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Derby was a maker of ebauches in La Chaux-de-Fonds, part of Ebauches SA. The company is descended from F. Wuilleumier of Renan, which was later renamed Pedos and relocated to La Chaux-de-Fonds. Wuilleumier was a specialist in pedometers and created one of the first self-winding watches in the 1880s.


Wuilleumier Frères was perhaps the most important watchmaker to arise in Renan. Started in 1859, F. Wuilleumier specialized in timers and measuring devices. Indeed, as early as 1883, Félic. Wuilleumier was producing pedometers as well as watches in Renan.

An 1889 ad describes three important products of the company:

  • LA PERPÉTUELLE never asks to be rewound. Just wear it. Get up and come into the apartment is enough to wind her up for 24 hours. The piece has a small dial (pressure gauge) which indicates for how many hours the watch has been wound.
  • THE PEDOMETER, the size and shape of a watch, indicates exactly the distance covered by a pedestrian. All you have to do is hang it in your pocket. The distance is indicated in kilometer, English, Russian, etc.
  • THE VELOCIMETER is a counter which is screwed to the axis of the wheel of the velocipede and which accurately reports the path traveled by the velocemen. Thanks to a brand new adjustment system, it can be adapted to any diameter of bicycle and tricycle wheels.

The company became known as Wuilleumier Frères by October 1892. Medals include Antwerp 1885, Liverpool 1886, Paris 1889, Chicago 1893, and Geneva 1890.

The company was registered as J.-Armand Wuilleumier on August 17, 1925.

Other Wuilleumier Frères Firms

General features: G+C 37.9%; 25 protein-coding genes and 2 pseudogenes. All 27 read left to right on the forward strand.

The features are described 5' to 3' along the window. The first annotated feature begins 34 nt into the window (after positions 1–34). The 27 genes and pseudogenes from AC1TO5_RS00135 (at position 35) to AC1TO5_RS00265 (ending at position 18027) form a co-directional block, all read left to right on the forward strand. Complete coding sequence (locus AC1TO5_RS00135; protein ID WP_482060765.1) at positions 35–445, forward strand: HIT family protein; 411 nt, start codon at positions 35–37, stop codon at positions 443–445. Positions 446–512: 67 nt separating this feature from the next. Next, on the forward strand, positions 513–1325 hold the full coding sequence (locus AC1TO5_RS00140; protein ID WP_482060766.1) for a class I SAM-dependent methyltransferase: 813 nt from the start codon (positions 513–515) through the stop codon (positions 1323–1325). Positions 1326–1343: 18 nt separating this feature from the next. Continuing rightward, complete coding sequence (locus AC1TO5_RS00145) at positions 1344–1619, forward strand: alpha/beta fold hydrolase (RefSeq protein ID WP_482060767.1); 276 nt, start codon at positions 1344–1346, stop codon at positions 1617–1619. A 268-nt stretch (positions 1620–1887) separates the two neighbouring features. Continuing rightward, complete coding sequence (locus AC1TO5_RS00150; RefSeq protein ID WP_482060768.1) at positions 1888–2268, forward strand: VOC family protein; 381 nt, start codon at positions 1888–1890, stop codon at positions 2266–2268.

A number of other unrelated companies existed under the name Wuilleumier Frères:


The company changed its name to Pedos SA in 1929 to reflect its most popular product at the time. Administrators at this point were Louis Schorer of Wangen s. Aar and Fernand Hippenmeyer of Gottlieben. The company was headquartered at the J-Armand Wuilleumier factory in Renan. René Ruchti (-1970) of Büren joined Pedos management in 1931.

The sales offices for Pedos relocated to La Chaux-de-Fonds in 1932 along with Ollendorf Watch Co, with both sharing the same office at Rue du Parc 105 with sister company Orwa. But manufacturing remained in Renan until 1940. The company found modest success with pedometers and golf timers in the 1920s. In the 1930s, Pedos specialized in measuring and timing devices, including the calculigraphe, a 26 ligne calculation watch which replaces the slide rule, along with the cartometer, curvimeter, and pedometer. Pedos also offered a complete range of counters and chronographs, including a 12 ligne chronograph.

Pedos gained infamy as a target for Fidhor in 1934 and was convicted for violating export and price controls.

Exor, Ollendorf, and Orwa

Louis Schorer founded Exor on January 28, 1923. The company was located at Rue du Parc 105 in La Chaux-de-Fonds from the start before moving to Rue Neuve 11 in 1928, a few years before Schorer became involved with Pedos, Ollendorf, and Orwa at his old offices. Exor registered the Ever-Right brand in 1925 and warned others not to use it, but it is unknown today.

I. Ollendorf was a German immigrant to the United States who founded a watch counter in Pittsburgh that grew to become one of the largest and most important importers of watches in the United States. Later located on Maiden Lane in New York City, Ollendorf's operation was continued by his son, who often traveled to Germany and Switzerland seeking new stock. Ollendorf established an office along with Schorer's Exor in La Chaux-de-Fonds in 1928 on Rue Neuve 11. The companies would continue this collaboration for decades.